Despite just one name on the ballot for Senate District O, it’s at least a three-way race.
Senator Peter Micciche won a tight primary campaign against political novice Ron Gillham, prompting Gillham to launch a write-in campaign centered around providing full Permanent Fund Dividend checks to all Alaskans. But there’s also the major election year issue of salmon habitat protection which has also divided voters and prompted another political newcomer, Willow King to launch her own write-in campaign focused on ballot measure one, among other things. Senator Micciche spoke with KDLL’s Shaylon Cochran about a sometimes contentious campaign season and how he hopes his outreach this fall will win him another term.
On a surprisingly crowded field of candidates:
“We have changed our focus from the traditional campaign of the ads and the mailers to getting out and providing an opportunity for every person in the district to come talk to us. We’ve had town halls in every community, we’ve had hundreds of smaller group meetings. What we’re trying to do is get to those people that just don’t feel comfortable attending the typical meeting.
Last year, I had 32 public meetings, but it’s the same 150-200 people that show up, and I think those are largely supporters. We need to get to the folks that have heard, this election season, things that just are not reality and try to get them to come to a meeting, talk about the issues, talk about how things have been done in Juneau; help them understand that even some of the folks they’re supporting, if they’re not supporting me, we have the exact same record because of the way things are done. I’ve always been focused on getting a dividend, I’ve always been tough on crime, trying to get the best outcome. I’ve always been working just for them.”
On party ties to less popular candidates upticket:
“You’ve got the Alaska Republican party putting out the slate because that’s who they support. We won our primaries, we have a similar philosophy about the party platform and the individual planks. Some of those individuals have very different ideas on the way to go. But when you think about the millions that have been spent on a message that may or may not be anchored in reality or the absolute truth. It’s campaign season so people have a spin on different things. There’s only one set of facts, then there are the ways that people can spin them. It’s been very challenging when on every radio station, digital, television, has a message when you’re trying to counter that with an individual who’s had that pounded into their brain for months, or they came out of church and there was a soggy card on their windshield, it’s difficult. It takes more time.
It’s difficult to be an incumbent during difficult times. I want the same things that the vast majority of my constituents want, it’s just hard to get them to realize in order to get there, we have to change major segments of our law. In this case, the constitution. If they want that guarantee of a dividend, that requires a constitutional change. There was no other way to get there before. There just wasn’t the votes...It’s a challenging balance in the legislature, and folks need to realize that we have to change some laws if they want a full dividend, which is the number one issue this election cycle. But they also have to focus on the fact that there will be other impacts to a full dividend going forward.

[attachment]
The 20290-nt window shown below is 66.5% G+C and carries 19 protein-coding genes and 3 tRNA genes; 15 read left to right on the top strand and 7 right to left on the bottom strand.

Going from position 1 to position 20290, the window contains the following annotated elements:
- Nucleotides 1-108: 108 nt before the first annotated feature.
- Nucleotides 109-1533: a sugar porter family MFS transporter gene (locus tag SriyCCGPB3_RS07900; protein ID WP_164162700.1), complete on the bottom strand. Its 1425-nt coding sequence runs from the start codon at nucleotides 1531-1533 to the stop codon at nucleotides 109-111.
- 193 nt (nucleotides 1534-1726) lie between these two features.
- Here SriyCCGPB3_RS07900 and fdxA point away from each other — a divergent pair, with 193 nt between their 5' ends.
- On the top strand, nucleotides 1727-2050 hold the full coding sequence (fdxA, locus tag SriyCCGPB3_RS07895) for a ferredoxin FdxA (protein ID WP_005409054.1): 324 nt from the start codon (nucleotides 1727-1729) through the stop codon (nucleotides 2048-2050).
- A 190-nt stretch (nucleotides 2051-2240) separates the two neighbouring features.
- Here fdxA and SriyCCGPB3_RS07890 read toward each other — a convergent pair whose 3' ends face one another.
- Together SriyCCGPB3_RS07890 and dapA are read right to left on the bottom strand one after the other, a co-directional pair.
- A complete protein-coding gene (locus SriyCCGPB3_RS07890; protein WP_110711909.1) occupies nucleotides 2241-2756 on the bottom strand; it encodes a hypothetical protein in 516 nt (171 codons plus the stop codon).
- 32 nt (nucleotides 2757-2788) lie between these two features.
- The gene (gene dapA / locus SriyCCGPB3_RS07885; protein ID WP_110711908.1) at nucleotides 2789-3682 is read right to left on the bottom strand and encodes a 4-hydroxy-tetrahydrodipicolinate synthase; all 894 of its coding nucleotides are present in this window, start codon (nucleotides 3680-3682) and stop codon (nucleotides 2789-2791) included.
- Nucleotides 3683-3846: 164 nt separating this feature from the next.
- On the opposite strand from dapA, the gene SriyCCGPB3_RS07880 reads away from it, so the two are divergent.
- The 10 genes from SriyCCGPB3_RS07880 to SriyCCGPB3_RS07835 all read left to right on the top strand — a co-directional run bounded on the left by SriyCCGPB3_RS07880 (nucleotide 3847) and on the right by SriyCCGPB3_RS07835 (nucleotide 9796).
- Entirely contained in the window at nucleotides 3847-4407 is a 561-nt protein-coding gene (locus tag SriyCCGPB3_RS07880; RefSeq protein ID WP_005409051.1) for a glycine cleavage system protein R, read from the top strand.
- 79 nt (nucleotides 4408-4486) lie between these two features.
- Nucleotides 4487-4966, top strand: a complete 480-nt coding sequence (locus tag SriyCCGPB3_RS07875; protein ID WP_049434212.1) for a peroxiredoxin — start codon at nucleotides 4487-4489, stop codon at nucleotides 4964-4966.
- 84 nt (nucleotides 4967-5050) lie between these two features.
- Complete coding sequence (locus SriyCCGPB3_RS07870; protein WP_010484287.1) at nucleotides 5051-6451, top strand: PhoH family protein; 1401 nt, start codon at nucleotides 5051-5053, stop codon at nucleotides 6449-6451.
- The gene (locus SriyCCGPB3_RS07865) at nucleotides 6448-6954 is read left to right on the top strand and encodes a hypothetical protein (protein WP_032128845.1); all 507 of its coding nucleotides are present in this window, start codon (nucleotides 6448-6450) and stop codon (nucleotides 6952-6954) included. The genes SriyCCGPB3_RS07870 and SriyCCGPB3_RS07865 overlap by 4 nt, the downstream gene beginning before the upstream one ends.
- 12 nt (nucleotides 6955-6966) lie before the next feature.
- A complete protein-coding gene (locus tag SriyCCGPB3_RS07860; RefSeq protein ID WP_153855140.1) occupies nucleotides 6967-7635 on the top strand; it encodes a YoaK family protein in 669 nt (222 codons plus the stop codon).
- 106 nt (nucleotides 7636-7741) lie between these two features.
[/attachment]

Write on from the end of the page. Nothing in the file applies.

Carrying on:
On running against two write-in candidates
“What I learned from the primary, and from this election cycle, is I have to find a way to sit down with those constituents (for whom) public meetings aren’t working. Newsletters aren’t working. How do I get them to come up to me and say ‘Micciche, I’m mad and this is why’ and have that conversation in small groups or with individuals where we can talk about those issues, because there’s clearly a group of people that are unhappy with my performance. And I think if we can have those conversations, we can understand each other; how things are in Juneau versus the impacts at home and how we can find solutions that make them feel more represented. There’s a group of folks in two camps that I’m going to reach out to.
I represent everyone in District O and it doesn’t matter if they’re the furthest left or the furthest right or right smack dab in the middle. I want to hear from them and work that out. I do, for many reasons, feel that I’m the best choice. I have a background in almost every one of these industries. I’ve proven that I can bring people to the finish line on things that matter. When you make an action in the legislature, you have a record. That makes it easy to attack someone if you don’t take the time to realize, wait a minute, this guy Micciche is the one who passed the first new criminal justice stuff four years ago on restitution because he is tough on crime.
They get so often soured on things because people are poking at you, as opposed to them engaging in that’s more productive. So if anyone doubts that I’m there to listen, at this point, with all the meetings that we’ve had through the years and the meetings we’ve had since the primary, I don’t know anyone who publishes (their) cell phone number (398-6759). My voicemail fills up by noon every day. I try to clear it out, it fills up again by 6 p.m. I want you to call me and talk to me as opposed to believing some of the campaign nonsense you hear on the trail.”